Someone who aspires to quality.
Someone who considers the means as well as the ends. Alternatively, one who realises that everything has more than one outcome, and that as many of them as possible should be considered.
Someone who does not build unnecessary things.
Someone who does not dismiss things as unnecessary because they are not core to the experience from their perspective, or distant from their areas of expertise.
Someone who understands that every system has several different workflows, and does not optimise for one at the expense of the others without fully comprehending the costs and benefits.
Someone who continuously takes feedback into account, and is constantly improving the various feedback loops they have in place.
Someone who can deliver quickly and iterate upon previous work, taking feedback into the next iteration.
Someone who can respond quickly to unexpected change, and takes action to improve responsiveness whenever possible.
Someone who, while pragmatic enough that they continue to deliver, understands that less-than-stellar work will make them slower and more unresponsive over time.
Someone who respects opinions, but makes decisions based on facts. Where facts are not available, experimental evidence is necessary.
Someone who strives to learn more than they currently know, focusing on techniques, paradigms and philosophy rather than tools.
Someone who has good knowledge of their toolset, and is always learning more about how it can help them create.
Someone who recognises when it is more important to solve the problem with the tools available, and when it is more important to build new tools.
Someone who aims to learn more outside the scope of software development, in both technical areas (such as UI design or system administration) and business areas (especially those core to the purpose of the software) so that they can better understand what they are developing.
Someone who discusses potential solutions with others, in order to reach one that could not be achieved by any of them on their own.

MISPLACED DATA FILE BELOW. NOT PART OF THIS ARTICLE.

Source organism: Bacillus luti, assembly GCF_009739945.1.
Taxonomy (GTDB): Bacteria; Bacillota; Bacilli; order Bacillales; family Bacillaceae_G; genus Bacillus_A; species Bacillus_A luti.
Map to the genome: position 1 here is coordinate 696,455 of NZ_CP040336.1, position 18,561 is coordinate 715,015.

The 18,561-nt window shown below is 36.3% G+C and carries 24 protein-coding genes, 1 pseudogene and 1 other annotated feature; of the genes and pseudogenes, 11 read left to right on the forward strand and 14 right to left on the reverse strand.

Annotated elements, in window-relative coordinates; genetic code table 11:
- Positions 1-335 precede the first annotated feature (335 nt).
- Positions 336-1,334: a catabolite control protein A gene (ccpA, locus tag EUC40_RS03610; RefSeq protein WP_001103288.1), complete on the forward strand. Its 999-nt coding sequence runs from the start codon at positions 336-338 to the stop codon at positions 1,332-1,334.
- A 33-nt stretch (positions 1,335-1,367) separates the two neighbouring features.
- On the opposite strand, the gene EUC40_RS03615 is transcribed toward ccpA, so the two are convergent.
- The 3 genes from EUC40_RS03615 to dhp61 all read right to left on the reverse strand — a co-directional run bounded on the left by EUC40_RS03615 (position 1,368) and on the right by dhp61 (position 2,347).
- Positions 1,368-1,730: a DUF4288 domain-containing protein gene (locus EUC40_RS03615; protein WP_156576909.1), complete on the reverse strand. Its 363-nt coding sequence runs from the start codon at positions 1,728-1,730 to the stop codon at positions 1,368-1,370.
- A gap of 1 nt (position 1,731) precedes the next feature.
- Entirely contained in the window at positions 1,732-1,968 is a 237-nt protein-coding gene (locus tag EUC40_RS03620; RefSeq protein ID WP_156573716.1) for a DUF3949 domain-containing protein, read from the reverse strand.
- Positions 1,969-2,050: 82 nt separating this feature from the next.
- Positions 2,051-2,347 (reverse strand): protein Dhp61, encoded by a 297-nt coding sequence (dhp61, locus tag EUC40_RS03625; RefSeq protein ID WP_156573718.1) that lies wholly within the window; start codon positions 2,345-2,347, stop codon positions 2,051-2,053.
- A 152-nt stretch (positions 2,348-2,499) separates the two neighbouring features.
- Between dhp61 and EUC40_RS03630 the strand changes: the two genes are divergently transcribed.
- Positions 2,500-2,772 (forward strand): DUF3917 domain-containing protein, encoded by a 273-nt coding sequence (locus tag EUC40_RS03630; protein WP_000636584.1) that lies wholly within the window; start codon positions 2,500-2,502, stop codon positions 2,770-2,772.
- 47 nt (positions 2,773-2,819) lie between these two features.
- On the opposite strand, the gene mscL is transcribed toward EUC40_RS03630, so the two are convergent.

Someone who recognises their deficiencies and weaknesses, seeking to either correct them, substitute them or delegate responsibility to someone who can deliver better in those areas.
Someone with the humility and open-mindedness to accept new ideas and fold them into their own, even when it means their previous work could be considered inadequate.
Someone who is aware that other solutions exist, and will weigh the benefits vs. the costs of changing course without becoming sentimental about previous work.
Someone who fits solutions to problems, rather than problems to solutions.
Someone who writes code for humans, not computers.
Someone who can evaluate code in their head, and when they cannot, strives to simplify it to the point where they can.
Someone who recognises that the definition of "simple" differs from person to person, and attempts to understand others' definitions before coercing code to their own.
Someone who can communicate clearly and without bias, making sure to include all context in their communication, leaving as little as possible to interpretation or subjectivity.
Someone who recognises that discussion is no substitute for action.
Someone who recognises that disagreement is not an excuse to avoid discussion or debate.
Someone who can keep focused on the topic or work at hand, but does not dismiss or ignore new work because it is not currently relevant.
This list was created without order, though many of these qualities are related. Together, I believe they embody wisdom, open-mindedness, humility, drive, and many other traits I believe are crucial for good software development. Critically, unlike those traits, they are actionable: one can strive to achieve these things in a way that you cannot for something fuzzier, such as "open-mindedness". From the other point of view, hiring or contracting a software a developer, one can (ideally) look for these traits irrespective of a person's background, race, gender or any other discriminating factors.
When working in a team, I hope to see these qualities in my colleagues and co-workers.
Whenever I'm working on software, I hope to see these qualities in myself.
Thanks to Ben Summers for provoking this blog post, as well as providing very useful feedback.
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